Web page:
Being willing and able to negotiate can net you serious savings, whether it's a lower price on a used car or $200 off your bill from the plumber. There are more areas than you think with room for negotiation, as long as you know how to do it.
Regardless of what upcoming purchase you're hoping to haggle on — whether it's a big-ticket item like a car or a house or a smaller cost like your cell phone bill or gym membership — here are some pointers to keep in mind to make your next negotiation a success.
Negotiation is an option
It can be easy to forget that haggling is on the table, especially if there's already a price tag stuck on an item. "The list of situations where bargaining does work is far longer than the list of where it doesn't," according to the personal finance website Wise Bread. Prices on new shoes, used cars, new tires, and health club memberships are all up for negotiation, though that's far from an exhaustive list. Other examples include cell phone and cable bills, credit card interest rates, rent, and even houses.
If you're not sure whether or not negotiation is an option, remember the worst that can happen is that you'll be told no. And "you won't know until you try," Wise Bread points out.
While some people are natural-born negotiators, for others, the very idea of haggling on a price can make them squirm. Common feelings that hold people back from negotiating are fear and embarrassment. "People fear offending sellers, being overheard by other buyers, challenging convention, or asserting their legitimate power as consumers," says Wise Bread. There's also the concern that if we haggle, it looks like we can't afford to pay the price on the tag.
There are ways to overcome those pesky emotions though. Success tends to build confidence. First practice "in lower-pressure situations," like over the phone, Wise Bread suggests. "Once you see that negotiation works 90 percent of the time, you'll start to get your sea legs and apply your new skills on the car lot, in the furniture store, and job market."
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You'll stand a better chance at successfully haggling if you've done your research ahead of time and show up ready. Negotiates should dig into "market conditions and prices" and have a sense on which areas they're more likely to get a bargain than others, Kiplinger suggests. For instance, "sellers of products with a large profit margin and short shelf life usually have more flexibility with pricing — think seasonal items, perishables and consumer electronics that are quickly updated and made obsolete," Kiplinger adds.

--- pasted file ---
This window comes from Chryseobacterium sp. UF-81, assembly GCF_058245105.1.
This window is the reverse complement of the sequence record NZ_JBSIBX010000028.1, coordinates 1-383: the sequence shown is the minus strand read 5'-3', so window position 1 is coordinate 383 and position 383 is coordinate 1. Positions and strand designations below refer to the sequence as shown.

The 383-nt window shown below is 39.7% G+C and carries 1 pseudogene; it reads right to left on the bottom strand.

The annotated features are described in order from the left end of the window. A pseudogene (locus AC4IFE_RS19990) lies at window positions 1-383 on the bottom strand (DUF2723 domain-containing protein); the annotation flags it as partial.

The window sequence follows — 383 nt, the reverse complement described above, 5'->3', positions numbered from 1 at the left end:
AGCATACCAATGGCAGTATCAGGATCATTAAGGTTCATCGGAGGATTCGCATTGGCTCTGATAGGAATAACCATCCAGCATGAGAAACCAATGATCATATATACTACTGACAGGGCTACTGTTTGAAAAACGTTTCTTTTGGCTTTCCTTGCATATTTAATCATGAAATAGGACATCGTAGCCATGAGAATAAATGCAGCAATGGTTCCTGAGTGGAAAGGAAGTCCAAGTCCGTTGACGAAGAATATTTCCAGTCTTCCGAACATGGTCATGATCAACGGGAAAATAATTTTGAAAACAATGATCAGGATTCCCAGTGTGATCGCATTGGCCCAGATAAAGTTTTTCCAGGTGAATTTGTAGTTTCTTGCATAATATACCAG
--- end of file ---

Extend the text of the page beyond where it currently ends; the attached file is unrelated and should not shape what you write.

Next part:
Similarly, knowing what you're talking about can give you a sense of confidence entering into negotiations, Wise Bread says. If you know how much a used car is really worth, for example, and have a good sense of comparable products on the market, you might feel more at ease angling for the price you believe is fair.
Focus more on listening than talking
When you're at the negotiation table, so to speak, "talk less, listen more," Kiplinger recommends. One easy way to establish this dynamic is to "ask open-ended questions rather than ones that might yield an abrupt yes or no response."
Here's an example that Kwame Christian, director of the American Negotiation Institute, gave to Kiplinger of how this could play out: "A common mistake is to ask, 'Do you have flexibility?' [...] Instead ask, 'What flexibility do you have?' This sets the conversation off with the assumption that there is always some wiggle room."
Once you get the other person talking, they might just reveal information that you can then use to your advantage.
Turn up the charm
"Studies show that when people do business with someone they like, they're more inclined to discount the price," Kiplinger writes. So when you go into negotiations, make an effort to be friendly and considerate, and paint yourself as positively as possible.
Some tips Kiplinger offers include to "introduce yourself by name," "ask the name of the clerk," and if you need to talk to the manager, "promise to put in a good word for the person who has been helping you." You might also point out if you're a long-standing customer.
Try to see things from the other person's perspective
While you might be focused on getting your desired price, it's helpful in negotiations if you can also try to see the situation from the other party's point of view. Specifically, consider what the "barriers to agreement" are and "what might prompt the seller to reconsider," Kiplinger suggests. If someone turns down your initial offer, you could put the ball in their court by asking them what price they would accept.
Taking all of this information into account can help you to more easily find middle ground so you don't walk away with a flat-out no (though that is always a possibility when haggling on price).
Becca Stanek has worked as an editor and writer in the personal finance space since 2017. She has previously served as the managing editor for investing and savings content at LendingTree, an editor at SmartAsset and a staff writer for The Week. This article is in part based on information first published on The Week's sister site, Kiplinger.com.
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